Wow. A happy coincidence hits the paper Friday. For the past week I’ve been working on a pretty big write up on the Devon TIF and the now $141.5 million makeover of downtown. To date I’ve tried without much success to explain on this blog why this is such a big deal. Now you can see it for yourselves tomorrow (I may try to post some additional power point presentation material on this site by mid-afternoon). Of course, I’m sure you’ll be reading the story about MAPS 3 first.
How can I explain where everything is tilting? How ambitious is all of this?
Let’s start with the one theme that may or may not in any of the news coverage (I’ve not seen it on TV, but I’ve not seen Bryan Dean’s story yet). That theme is desperation. In 1993 we were desperate. The 20-somethings and the offspring of the city’s elite were ditching their hometown in search of greater opportunities elsewhere. This was a city stuck in mediocrity and was moving backwards.
We couldn’t pay companies (Micron, United Airlines, American Airlines) enough to come here. We couldn’t pay the government enough to come here (the Defense department accounting centers). We had a dead river flowing the middle of our city, students learning in decrepid metal buildings, a convention center with meeting space consisting of rooms harkening back to the ’70s with rain water leaking through the roof, a downtown that desolate after 5 p.m. and increasingly lonely during the day, and an aging ballpark that was about to lose its team. Only one downtown hotel was left open, and its future was in doubt. Hardly anyone lived downtown, hardly anyone wanted to play downtown, and it appeared as if no one really even cared anymore about downtown.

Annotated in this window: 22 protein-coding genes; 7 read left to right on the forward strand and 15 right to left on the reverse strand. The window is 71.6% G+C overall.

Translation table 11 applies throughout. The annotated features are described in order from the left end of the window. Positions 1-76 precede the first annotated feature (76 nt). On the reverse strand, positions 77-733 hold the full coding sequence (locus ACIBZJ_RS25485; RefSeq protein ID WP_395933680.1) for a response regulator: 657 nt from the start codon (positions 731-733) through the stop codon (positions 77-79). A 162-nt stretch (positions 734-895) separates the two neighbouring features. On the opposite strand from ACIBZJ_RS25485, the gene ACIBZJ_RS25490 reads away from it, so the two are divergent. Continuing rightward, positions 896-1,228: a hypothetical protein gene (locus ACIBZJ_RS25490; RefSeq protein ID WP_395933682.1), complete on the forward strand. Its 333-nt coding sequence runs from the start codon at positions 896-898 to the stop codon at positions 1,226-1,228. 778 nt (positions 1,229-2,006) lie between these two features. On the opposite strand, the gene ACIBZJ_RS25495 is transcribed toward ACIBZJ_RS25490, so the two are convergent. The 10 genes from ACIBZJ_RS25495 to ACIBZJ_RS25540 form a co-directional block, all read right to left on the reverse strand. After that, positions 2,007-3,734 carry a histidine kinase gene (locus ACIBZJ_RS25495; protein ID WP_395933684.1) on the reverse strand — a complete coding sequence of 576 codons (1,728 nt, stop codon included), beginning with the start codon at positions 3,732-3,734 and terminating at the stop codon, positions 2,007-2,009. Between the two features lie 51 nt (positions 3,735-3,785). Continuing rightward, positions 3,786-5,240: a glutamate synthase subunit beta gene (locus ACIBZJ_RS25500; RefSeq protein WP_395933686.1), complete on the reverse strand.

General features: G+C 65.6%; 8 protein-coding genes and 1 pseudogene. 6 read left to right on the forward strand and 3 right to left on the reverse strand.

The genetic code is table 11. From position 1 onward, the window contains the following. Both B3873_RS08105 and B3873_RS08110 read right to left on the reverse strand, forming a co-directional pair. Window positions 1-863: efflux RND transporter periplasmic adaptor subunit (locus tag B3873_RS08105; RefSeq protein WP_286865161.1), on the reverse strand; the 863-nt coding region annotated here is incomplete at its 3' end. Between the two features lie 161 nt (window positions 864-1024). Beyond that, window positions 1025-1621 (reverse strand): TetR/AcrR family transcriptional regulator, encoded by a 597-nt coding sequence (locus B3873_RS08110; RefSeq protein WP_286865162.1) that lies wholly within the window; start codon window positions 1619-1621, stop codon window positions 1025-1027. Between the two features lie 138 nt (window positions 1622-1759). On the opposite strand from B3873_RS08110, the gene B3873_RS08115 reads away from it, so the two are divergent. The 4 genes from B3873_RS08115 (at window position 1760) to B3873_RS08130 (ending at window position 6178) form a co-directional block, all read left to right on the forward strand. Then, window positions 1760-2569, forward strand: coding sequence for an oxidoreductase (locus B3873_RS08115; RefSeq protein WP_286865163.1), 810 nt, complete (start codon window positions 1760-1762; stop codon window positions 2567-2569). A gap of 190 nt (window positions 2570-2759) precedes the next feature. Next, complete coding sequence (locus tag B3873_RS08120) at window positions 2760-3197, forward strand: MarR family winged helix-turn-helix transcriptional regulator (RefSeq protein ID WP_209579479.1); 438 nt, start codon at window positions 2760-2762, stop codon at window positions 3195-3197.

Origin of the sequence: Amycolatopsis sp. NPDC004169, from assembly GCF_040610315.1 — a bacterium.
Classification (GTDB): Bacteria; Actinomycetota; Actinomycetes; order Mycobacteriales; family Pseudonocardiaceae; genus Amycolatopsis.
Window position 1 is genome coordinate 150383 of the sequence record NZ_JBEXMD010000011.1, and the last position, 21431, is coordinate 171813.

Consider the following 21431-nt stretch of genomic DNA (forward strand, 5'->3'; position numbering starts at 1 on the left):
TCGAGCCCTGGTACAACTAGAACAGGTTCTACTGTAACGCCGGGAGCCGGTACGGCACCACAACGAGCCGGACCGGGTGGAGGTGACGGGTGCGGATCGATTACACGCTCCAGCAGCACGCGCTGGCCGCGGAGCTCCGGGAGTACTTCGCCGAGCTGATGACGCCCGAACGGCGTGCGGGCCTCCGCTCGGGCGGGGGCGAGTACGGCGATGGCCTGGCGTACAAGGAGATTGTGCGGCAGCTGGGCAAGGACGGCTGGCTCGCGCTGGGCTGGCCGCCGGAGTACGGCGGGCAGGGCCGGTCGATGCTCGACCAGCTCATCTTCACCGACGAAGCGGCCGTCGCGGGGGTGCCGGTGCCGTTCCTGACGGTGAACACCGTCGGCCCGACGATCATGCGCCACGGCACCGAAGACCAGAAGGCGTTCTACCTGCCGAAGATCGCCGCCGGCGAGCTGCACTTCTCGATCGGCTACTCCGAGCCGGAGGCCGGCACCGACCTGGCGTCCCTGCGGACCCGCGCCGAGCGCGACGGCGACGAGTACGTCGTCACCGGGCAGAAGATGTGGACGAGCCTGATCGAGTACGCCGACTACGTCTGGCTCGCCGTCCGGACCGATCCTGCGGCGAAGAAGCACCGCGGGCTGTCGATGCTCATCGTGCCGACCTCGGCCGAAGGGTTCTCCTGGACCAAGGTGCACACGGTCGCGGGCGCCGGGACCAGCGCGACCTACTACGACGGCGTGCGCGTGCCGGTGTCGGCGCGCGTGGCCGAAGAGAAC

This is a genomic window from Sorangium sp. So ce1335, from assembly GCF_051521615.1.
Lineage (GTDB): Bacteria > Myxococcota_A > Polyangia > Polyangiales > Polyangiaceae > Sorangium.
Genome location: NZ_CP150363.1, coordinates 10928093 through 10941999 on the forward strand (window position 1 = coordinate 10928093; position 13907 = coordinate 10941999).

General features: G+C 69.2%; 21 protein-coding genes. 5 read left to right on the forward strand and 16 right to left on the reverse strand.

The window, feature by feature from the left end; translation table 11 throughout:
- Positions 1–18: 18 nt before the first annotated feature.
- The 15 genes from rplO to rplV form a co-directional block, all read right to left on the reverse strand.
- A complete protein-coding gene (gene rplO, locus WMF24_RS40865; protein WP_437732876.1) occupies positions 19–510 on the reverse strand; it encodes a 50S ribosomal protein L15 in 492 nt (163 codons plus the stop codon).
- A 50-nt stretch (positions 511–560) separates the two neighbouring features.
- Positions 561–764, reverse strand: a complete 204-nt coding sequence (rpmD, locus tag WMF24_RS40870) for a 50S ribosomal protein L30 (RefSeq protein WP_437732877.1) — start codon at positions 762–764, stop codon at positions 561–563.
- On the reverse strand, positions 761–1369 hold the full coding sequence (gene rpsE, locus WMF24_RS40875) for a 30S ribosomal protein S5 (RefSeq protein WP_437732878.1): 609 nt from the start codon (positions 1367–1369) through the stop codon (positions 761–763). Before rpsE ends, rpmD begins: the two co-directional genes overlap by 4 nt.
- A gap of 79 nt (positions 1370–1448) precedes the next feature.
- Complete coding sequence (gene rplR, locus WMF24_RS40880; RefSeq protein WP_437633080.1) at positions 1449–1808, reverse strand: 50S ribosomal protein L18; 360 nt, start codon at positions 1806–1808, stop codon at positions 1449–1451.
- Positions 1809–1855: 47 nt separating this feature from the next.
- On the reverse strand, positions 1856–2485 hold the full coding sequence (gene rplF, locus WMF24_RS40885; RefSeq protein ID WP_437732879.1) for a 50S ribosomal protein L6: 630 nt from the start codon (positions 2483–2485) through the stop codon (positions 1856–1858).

To quote Mayor Mick Cornett, when the original MAPS was passed by voters, the city was acting out of desperation to turn things around.
That’s not the situation today. I’m not suggesting Oklahoma City is perfect and we face no further problems. But this is a different city. MAPS for Kids launched a transformation of public schools that is well underway. Hotels, housing and attractions that didn’t exist previously can be found throughout downtown. The river is a river with groups beginning to fight over who gets to use it the most. People are proud of their city and the younger generation is no longer wanting to flee to other states.
The mayor points out OKC has one of the lowest unemployment rates in the country and we’re about to see a new skyscraper built downtown. Mayor Mick argues we’re not acting out of desparation with the proposed MAPS 3 ballot.
And that, my friends, clearly made assembling this ballot a bit more difficult.
So what we have is the biggest gamble yet. The $777 million proposal calls for an ambitious central park and development of Core to Shore. It calls for a convention center, and also a convention hotel. A five-mile street car system would link all the major urban core districts (MidTown, Deep Deuce, the CBD, Bricktown, the Oklahoma Health Center, etc). More river improvements are slated, including a white water rafting venue.
To quote the late Billy Mays, “But wait, there’s more!”